The website of the Swiss Parasite Free Association includes a video that shows a liver fluke in action.

In the affected organ, the parasites feed on the host’s nutrients [7], release toxins through their metabolic products [8] and influence the local immune system in such a way that it is largely defenseless against the parasites [9].

How do I know if I have parasites?

In the course of evolution, parasitic life forms have specialized in such a way as to remain undetected as far as possible [10]. This poses a challenge in diagnostics. For example, parasites in the blood can be detected by means of dark field analysis. However, parasitic occurrences in other organs cannot be determined using this technique [11]. Stool examinations are also unsuitable as evidence, since parasites do not leave the host’s body voluntarily.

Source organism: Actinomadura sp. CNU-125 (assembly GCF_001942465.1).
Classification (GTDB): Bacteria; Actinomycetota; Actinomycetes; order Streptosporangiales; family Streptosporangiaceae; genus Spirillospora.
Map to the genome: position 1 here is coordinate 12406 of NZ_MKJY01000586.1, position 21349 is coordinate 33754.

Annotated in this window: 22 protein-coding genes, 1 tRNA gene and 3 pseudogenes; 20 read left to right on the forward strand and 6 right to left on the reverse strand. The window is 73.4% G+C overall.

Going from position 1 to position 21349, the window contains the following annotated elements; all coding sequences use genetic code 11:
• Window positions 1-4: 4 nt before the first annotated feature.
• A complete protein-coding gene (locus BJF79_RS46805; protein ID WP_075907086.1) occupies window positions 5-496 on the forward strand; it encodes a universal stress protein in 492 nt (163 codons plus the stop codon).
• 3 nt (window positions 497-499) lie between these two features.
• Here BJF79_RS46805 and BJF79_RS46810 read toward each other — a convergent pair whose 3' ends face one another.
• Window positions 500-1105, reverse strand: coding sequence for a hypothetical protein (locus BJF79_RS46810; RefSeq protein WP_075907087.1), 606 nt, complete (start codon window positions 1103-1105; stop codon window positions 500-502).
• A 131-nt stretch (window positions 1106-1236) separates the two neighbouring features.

Dark field microscopy: detection of worms in the blood

All humans harbor parasites within themselves [12]. In this respect, we shouldn’t ask ourselves whether we have parasites, but rather whether they make us sick?
According to leading experts, 80-95% of the symptoms or diseases that occur in the population in western latitudes are due to parasites [13].

Parasitic complaints can be:

  • Exhaustion, lack of energy, chronic fatigue (despite getting enough sleep)
  • Cravings, e.g. for sugary food (especially in the evening)
  • bloated stomach and flatulence (especially in the evening)
  • Sleep disorders (e.g. difficulty falling asleep or waking up at night)
  • Skin problems or skin diseases
  • Regular headaches
  • Depressive moods
  • Mood swings
  • Mood swings
  • Idiopathic itching
  • Muscle, joint or back pain
  • u.v.m. [14]

The non-profit Swiss association Parasitenfrei has developed a free test that can be used to obtain an online assessment of whether there is a parasite infestation.

Why do we suddenly get sick with our parasites?

Parasites don’t make us sick on purpose. However, if it spreads unchecked in the body, that is inevitably the result. The pathogenicity arises from their manipulative survival strategies and their toxic metabolic end products [15].